Post# 171300 , Reply# 3   2/28/2012 at 18:11 (2,956 days old) by sebo_fan (Scotland, UK, member AKA ukvacfan, & Nar2)        

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I always wanted an XP2 - the X1 Automatic sans the automatic sensor, but a manual dial. SEBO UK didn't sell many and replaced it with the smaller bagged Sebo Felix based Dart, a machine I had for a few years before selling it, ironically to a large company based in the town who required a proper upright that could go the distance.

The C cylinder is okay, but the newer D series is much better.


Post# 171318 , Reply# 4   2/28/2012 at 23:48 (2,955 days old) by gsheen (Cape Town South Africa)        

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We get a lot of g1's in the commercial version with the manual dial. main problem is the motor burning out but otherwise a much better performer than the x series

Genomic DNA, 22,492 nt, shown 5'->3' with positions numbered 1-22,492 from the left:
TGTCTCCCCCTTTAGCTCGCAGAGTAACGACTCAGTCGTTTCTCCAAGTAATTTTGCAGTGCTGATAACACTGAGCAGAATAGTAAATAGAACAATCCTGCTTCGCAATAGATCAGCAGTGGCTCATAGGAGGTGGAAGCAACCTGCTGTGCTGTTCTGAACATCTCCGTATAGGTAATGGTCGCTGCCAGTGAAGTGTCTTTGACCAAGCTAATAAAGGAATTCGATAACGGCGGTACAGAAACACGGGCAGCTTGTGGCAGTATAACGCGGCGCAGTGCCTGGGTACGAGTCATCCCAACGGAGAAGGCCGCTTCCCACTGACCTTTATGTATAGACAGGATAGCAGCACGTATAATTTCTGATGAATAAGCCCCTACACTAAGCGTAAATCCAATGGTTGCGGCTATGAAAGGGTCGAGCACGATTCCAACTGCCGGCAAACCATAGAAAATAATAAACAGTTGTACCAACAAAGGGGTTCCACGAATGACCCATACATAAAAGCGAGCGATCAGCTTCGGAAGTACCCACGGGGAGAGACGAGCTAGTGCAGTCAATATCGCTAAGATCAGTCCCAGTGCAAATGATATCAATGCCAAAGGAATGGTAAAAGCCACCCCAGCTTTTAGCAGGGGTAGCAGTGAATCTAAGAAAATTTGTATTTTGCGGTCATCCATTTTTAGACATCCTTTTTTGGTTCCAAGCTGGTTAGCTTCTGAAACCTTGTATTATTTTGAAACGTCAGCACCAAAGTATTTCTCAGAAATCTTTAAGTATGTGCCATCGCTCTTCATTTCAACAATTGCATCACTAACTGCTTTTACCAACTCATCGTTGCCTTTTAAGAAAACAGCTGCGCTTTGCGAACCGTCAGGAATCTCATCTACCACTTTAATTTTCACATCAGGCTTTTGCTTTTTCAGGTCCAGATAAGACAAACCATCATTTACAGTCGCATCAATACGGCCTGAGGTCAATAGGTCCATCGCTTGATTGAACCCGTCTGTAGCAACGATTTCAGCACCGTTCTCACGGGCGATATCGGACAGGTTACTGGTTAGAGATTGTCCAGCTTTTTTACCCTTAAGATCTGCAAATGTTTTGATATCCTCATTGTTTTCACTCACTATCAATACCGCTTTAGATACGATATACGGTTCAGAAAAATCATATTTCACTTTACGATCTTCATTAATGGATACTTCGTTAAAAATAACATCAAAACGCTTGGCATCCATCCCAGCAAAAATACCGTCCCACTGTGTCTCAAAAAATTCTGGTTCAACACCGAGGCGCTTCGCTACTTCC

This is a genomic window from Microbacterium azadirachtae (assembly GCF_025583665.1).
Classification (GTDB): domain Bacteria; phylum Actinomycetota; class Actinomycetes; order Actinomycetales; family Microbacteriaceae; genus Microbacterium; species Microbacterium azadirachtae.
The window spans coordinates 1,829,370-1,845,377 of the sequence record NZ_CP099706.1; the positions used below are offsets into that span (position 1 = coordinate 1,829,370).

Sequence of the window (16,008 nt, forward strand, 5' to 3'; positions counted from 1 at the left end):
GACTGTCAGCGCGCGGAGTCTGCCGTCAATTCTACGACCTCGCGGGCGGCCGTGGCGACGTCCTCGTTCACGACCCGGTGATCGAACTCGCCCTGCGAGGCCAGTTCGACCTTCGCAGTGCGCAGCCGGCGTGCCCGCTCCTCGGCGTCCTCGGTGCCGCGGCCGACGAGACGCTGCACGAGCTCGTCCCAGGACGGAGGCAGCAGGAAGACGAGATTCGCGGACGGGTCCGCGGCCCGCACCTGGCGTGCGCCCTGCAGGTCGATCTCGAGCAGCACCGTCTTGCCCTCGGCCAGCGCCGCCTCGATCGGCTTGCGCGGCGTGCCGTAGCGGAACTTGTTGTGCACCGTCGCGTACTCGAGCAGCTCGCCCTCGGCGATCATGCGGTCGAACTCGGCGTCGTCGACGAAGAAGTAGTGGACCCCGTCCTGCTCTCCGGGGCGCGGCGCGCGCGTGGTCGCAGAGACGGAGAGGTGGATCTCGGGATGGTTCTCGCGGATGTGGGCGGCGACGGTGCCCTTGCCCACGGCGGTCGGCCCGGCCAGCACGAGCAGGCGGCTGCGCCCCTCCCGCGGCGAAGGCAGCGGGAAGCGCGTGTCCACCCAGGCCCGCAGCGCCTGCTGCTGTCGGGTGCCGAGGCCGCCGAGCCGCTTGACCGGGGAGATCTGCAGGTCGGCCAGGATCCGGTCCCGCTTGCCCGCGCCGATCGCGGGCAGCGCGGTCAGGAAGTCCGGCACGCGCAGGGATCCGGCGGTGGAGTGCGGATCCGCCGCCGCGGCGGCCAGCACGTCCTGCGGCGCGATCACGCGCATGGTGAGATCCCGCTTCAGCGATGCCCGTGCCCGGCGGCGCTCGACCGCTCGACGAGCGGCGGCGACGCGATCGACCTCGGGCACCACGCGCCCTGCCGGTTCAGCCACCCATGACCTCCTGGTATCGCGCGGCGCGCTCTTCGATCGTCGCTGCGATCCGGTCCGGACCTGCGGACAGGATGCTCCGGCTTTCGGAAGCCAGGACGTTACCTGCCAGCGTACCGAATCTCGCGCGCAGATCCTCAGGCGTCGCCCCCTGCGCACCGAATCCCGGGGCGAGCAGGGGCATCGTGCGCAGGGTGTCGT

Post# 171542 , Reply# 5   3/1/2012 at 18:36 (2,954 days old) by sebo_fan (Scotland, UK, member AKA ukvacfan, & Nar2)        
Its like other commercial machines...

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Like other commercial machines such as blenders, food processors etc - the domestic market (certainly in the UK at least) have higher wattage powered motors built around cheaper components not designed to last an eternity. A perfect example of this is the old commercial kitchen Waring blender we have had for years (and bought from a trader company) compared to the awful Cookworks blender that was given to me as a gift. The Chinese made CW /supermarket branded cheap blender didn't last very long, although the only saving grace I liked about it was the fact that the plastic jug was easier to lift and pour against the thick, heavy glass of the Waring. The Waring can handle ANYTHING and is very quiet, even on top speed.